Patroclus, The Greeks, The Trojan War--single figure
Item Number: TWG-07
Patroclus, The Greeks, The Trojan War
THE TROJAN WAR
Traditionally, the Trojan War arose from a sequence of events beginning with a quarrel between the goddesses Hera, Athena, and Aphrodite. Eris the goddess of discord, was not invited to the wedding of Peleus and Thetis, and so arrived bearing a gift: A golden apple, inscribed “for the fairest”.
Each of the goddesses claimed to be the “fairest”, and the rightful owner of the apple. They submitted the judgement to a shepherd they encountered tending his flock. Each of the goddesses promised the young man a boon in return for his favour. Power, wisdom, or love. The youth, in fact Paris, a Trojan prince who had been raised in the countryside, chose love, and awarded the apple to Aphrodite.
As his reward, Aphrodite caused Helen, the Queen of Sparta, and the most beautiful of all women, to fall in love with Paris.
The judgement of Paris earned him the ire of both Hera and Athena, and when Helen left her husband, Menelaus, the Spartan king, for Paris of Troy, Menelaus called upon all the kings and princes of Greece to wage war upon Troy.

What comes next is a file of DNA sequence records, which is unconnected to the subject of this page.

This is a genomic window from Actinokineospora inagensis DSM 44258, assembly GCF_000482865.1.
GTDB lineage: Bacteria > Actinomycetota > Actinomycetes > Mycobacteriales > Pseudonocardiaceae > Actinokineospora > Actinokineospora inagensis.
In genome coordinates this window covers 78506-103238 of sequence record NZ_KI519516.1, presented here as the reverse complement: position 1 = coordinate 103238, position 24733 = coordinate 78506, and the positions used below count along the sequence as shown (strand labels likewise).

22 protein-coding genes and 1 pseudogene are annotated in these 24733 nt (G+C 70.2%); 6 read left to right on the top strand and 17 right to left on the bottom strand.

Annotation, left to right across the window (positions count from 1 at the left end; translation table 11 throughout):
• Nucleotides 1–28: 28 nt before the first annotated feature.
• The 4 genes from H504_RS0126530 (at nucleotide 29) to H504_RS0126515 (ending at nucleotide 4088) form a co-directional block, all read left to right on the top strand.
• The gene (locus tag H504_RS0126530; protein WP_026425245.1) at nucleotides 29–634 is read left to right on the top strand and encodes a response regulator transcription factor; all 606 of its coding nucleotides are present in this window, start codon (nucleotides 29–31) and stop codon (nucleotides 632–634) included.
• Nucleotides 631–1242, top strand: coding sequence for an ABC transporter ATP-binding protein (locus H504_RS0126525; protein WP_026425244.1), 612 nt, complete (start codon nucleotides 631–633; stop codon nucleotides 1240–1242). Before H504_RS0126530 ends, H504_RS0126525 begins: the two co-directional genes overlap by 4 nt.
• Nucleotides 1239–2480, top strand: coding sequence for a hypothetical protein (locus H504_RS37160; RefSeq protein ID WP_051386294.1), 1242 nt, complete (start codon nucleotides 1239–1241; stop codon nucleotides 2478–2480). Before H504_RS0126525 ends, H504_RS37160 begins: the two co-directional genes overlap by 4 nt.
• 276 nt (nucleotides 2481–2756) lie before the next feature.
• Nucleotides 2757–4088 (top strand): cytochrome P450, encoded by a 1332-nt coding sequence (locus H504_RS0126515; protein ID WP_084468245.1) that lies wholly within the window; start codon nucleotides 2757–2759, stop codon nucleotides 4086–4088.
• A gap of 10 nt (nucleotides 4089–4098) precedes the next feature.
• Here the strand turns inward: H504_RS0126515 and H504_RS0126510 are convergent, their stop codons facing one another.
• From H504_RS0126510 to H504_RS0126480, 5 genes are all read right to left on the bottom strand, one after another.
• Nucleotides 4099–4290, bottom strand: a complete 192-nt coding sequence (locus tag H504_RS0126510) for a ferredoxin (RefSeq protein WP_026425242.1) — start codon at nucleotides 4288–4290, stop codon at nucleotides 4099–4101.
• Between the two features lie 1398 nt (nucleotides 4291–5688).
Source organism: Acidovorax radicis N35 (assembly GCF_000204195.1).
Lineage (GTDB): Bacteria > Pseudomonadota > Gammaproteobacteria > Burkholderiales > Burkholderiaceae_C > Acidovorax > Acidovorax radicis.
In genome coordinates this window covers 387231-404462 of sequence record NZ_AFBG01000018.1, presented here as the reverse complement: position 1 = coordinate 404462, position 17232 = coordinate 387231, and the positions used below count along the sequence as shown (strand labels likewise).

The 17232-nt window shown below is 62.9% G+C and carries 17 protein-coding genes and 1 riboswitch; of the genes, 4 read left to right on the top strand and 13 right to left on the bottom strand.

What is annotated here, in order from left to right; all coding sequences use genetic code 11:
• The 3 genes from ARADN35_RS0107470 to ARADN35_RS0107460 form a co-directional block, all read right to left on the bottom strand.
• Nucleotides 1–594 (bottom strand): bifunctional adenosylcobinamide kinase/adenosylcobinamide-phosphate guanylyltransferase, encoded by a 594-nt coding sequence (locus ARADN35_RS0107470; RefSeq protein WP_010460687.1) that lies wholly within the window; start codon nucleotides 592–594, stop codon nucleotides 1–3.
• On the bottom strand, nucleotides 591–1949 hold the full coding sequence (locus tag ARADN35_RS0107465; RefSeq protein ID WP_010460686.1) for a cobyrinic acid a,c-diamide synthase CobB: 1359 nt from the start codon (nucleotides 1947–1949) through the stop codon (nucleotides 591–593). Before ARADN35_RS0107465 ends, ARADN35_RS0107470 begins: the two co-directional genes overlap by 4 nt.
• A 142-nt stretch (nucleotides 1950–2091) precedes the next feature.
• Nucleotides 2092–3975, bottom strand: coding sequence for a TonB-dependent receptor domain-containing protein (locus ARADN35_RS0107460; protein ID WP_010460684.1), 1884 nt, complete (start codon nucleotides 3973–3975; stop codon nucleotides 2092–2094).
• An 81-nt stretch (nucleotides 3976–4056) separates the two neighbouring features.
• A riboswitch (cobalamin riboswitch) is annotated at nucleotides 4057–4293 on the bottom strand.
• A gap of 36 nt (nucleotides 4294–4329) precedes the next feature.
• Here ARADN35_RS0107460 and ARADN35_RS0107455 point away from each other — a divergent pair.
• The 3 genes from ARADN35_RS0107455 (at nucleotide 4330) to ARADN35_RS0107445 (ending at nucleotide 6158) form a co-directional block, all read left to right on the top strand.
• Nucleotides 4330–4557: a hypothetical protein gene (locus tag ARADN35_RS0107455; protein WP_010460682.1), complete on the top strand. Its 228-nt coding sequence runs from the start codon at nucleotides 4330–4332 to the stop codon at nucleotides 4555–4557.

Menelaus’ brother Agamemnon King of Mycenae, led an expedition of Achaean troops to Troy and besieged the city for ten years because of Paris’ insult. After the death of many heroes, including the Achaeans, Achilles and Ajax and the Trojans Hector and Paris, the city fell to the ruse of the Trojan Horse. The Achaeans slaughtered the Trojans, except for some of the women and children whom they kept or sold as slaves. They desecrated the temples, thus earning the wrath of the gods.
Few of the Achaeans returned safely to their homes, and many founded colonies in distant shores. The Romans later traced their origin to Aeneas, Aphrodite’s son and one of the Trojans, who was said to have led the surviving Trojans to modern day Italy.
According to the Iliad, when the tide of the Trojan War had turned against the Greeks and the Trojans were threatening their ships, Patroclus convinced Achilles to let him lead the Myrmidons into combat. Achilles consented, giving Patroclus the armour Achilles had received from his father, so that Patroclus could convincingly impersonate Achilles. Patroclus killed many Trojans, including a son of Zeus, Sarpedon.
While fighting, Patroclus’ wits were removed by Apollo, after which he was hit with a spear of Euphorbus. Hector then killed Patroclus by stabbing him in the stomach with his spear.
Hector stripped Patroclus’ of Achilles armour, and a fierce fight developed on the battlefield over the body. Menelaus and Ajax fought valiantly to protect Patroclus’ corpse, and Achilles was finally able to retrieve the body.
Released in FEBRUARY 2022.